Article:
The Legibility of Power and Culture in Ba‘thist Iraq from 1968-1991
Degerald, Michael Kenneth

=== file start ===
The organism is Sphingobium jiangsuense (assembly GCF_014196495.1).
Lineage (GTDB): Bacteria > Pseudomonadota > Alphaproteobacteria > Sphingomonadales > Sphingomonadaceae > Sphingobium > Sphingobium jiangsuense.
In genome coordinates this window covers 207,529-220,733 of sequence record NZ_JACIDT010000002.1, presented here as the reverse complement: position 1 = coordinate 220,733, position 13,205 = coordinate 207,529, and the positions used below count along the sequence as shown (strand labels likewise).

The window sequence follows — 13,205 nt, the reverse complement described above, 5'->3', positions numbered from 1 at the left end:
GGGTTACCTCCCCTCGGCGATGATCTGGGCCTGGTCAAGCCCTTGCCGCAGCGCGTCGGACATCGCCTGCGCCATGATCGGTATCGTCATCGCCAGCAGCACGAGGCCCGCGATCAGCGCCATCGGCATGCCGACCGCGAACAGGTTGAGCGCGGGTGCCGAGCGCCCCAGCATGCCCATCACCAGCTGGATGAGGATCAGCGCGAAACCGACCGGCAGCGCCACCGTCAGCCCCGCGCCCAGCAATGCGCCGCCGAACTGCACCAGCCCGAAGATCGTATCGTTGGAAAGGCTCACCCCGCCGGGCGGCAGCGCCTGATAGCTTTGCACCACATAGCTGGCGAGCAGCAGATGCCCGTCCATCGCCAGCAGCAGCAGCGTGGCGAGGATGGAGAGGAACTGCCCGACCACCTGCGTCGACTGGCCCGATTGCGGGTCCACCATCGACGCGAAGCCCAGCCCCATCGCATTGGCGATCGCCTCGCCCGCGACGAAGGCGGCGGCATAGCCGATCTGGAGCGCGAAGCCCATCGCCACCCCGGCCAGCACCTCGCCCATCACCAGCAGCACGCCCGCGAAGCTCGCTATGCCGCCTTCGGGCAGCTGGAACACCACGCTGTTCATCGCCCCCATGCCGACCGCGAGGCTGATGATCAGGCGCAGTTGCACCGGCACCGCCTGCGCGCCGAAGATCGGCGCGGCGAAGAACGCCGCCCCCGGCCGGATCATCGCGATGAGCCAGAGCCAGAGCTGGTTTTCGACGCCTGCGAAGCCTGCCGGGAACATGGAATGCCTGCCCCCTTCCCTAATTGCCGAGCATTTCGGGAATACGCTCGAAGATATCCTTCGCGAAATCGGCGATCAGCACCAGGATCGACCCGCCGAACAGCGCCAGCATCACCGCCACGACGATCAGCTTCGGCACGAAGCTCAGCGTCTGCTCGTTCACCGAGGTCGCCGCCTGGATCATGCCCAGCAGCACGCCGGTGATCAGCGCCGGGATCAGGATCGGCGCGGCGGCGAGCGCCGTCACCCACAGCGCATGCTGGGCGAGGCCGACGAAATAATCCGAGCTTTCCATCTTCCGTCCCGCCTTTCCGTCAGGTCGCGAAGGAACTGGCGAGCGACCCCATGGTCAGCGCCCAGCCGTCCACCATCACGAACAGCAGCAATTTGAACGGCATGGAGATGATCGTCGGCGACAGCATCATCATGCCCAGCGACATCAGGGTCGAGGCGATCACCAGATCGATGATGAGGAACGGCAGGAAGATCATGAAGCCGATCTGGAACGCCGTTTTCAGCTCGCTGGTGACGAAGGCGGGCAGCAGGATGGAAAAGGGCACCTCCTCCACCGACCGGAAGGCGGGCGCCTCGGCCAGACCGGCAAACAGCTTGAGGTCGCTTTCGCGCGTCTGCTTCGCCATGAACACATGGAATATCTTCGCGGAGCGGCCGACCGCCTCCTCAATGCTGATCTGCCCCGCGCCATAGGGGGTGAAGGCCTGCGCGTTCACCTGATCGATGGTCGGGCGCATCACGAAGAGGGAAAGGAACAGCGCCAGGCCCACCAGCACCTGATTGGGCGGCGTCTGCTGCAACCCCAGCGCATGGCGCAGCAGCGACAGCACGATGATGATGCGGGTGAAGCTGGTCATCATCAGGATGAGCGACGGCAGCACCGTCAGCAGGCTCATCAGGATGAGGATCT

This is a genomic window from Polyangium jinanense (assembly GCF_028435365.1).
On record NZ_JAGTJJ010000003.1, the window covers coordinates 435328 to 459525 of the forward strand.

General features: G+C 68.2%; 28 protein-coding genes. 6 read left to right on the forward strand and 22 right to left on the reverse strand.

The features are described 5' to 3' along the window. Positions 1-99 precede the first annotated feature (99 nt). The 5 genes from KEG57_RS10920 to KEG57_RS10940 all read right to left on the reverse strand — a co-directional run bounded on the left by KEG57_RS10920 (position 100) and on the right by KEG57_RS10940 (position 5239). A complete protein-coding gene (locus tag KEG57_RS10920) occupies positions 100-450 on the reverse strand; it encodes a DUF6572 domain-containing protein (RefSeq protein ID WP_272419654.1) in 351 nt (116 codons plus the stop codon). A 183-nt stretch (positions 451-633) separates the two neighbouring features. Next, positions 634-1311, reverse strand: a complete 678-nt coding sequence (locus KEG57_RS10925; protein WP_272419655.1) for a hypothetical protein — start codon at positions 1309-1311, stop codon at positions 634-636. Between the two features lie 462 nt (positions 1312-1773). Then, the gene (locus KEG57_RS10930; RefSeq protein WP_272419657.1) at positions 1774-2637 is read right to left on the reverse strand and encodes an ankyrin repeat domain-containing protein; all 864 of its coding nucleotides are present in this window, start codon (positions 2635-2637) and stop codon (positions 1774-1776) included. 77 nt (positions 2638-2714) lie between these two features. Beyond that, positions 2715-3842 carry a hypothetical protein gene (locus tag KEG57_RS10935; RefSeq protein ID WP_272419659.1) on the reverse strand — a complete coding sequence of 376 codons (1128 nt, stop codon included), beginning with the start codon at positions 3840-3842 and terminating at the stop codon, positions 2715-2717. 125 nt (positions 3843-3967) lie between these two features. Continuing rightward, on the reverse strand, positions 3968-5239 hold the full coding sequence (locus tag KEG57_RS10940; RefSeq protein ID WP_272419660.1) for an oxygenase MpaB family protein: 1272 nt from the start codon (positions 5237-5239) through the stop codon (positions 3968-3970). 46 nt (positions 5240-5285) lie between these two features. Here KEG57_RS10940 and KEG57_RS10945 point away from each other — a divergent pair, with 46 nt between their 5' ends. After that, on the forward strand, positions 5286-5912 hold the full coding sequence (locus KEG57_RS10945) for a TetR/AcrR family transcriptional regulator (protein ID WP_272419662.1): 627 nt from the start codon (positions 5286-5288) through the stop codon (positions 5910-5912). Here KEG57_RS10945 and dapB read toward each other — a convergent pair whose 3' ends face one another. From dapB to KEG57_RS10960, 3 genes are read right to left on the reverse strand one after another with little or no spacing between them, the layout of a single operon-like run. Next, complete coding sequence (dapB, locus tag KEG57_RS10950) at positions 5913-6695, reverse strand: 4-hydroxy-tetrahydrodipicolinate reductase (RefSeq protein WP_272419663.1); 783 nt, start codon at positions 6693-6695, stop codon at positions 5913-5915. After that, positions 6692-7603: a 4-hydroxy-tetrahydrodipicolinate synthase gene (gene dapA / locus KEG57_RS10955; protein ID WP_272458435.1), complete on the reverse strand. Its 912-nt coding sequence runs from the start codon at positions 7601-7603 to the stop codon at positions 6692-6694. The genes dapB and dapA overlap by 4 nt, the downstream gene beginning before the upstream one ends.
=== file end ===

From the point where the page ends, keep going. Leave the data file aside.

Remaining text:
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From 1968 until 1991, the state led by the Iraqi Ba‘th Party fought a war against groups in Iraq that did not comply with state dictates. Situated in the Third World of postcolonial lineage, Iraq was in a milieu shaped by regional tensions and the larger Cold War. This work traces a battle of ideas waged by the Iraqi Ba‘th on its political opposition, drawing on Ba’th Regional Command Committee (BRCC) files held at the Hoover Institute and hundreds of publications from various branches of the Iraqi government controlled by the Iraqi Ba‘th. The dissertation’s introduction wrestles with the complex ethical issues of using such controversial archives. Each chapter of this dissertation takes a different lens to explore Iraqi cultural, intellectual, and media history, with the aim of contributing to understandings of the Ba‘th period in Iraq and its complex legacy. I show that transnational influences from Soviet interventions around the Third World had a direct impact on Iraqi Ba‘thist discourse and cultural production. With the United States distant and ideologically demonized, the Soviet Union proved to be more influential on Iraq, a relationship that eventually turned sour. Iraq had been a member of the Non-Aligned Movement since the movement’s beginning but this membership took on new importance when Saddam Hussein issued the I‘lan al-Qawmi in February of 1980, attempting to promote solidarity among Arab and postcolonial nations as well as pre-empt a potential superpower invasion. Consistent with Iraq’s place in the larger postcolonial milieu, programs to increase literacy were key to attempts to develop society and a stronger Iraqi economy to challenge economic imperialism. These literacy programs were remarkable in their size, scope, and overall results, but they neither eradicated illiteracy nor consistently generated support for the Party, illustrating the limits of the Party’s ability to reshape society as it aimed. Drawing on larger debates about tradition and heritage in the postcolonial world as well as in the Arab region, Iraqi Ba‘thist use of turath or heritage in state discourse was central to efforts to win this battle of ideas. Al-Turath al-Sha‘bi (Popular Heritage) was a successful and influential state journal that arguably represented the pluralism of Iraqi society throughout the 1970s until being commandeered by the Iraqi Ba‘th to increasingly serve as its mouthpiece from the 1980s onward. In contrast, Saddam Hussein and the Iraqi Ba‘th moved away from this pluralism in heritage discourse and insisted on the connection between Islam and Arabism (din wa turath) as that which gave their qawmiyya (Pan-Arab nationalism) strength. As such, debates about turath are shown in Chapter Four as a prelude for a later embrace of Islam by the Iraqi Ba‘th. Finally, the Iraqi Ba‘th used a series of discourses and techniques to manage and repress Iraqi political opposition from 1968-1991. Spatial Arabization campaigns targeting Kirkuk accelerated with the use of shu‘ubiyya discourse, shown here to begin in February 1980 in response to the Soviet invasion of Afghanistan, continuing throughout the war against Iran. The Iraqi Ba‘th racialized its enemies as Persians discursively while likewise Arabizing groups into the Iraqi nation, attempting to redefine race based on loyalty to the Iraqi Ba‘th. The racialized categories of “Persians” and “shu‘ubis” were not accepted by Iraqi opposition groups and thus these attempts at racialization did not ultimately shape new categories of identity. Such racialized discourses did, however, stimulate sectarianism in Iraqi society. These pernicious, divisive, and violent tactics haunt Iraq to this day.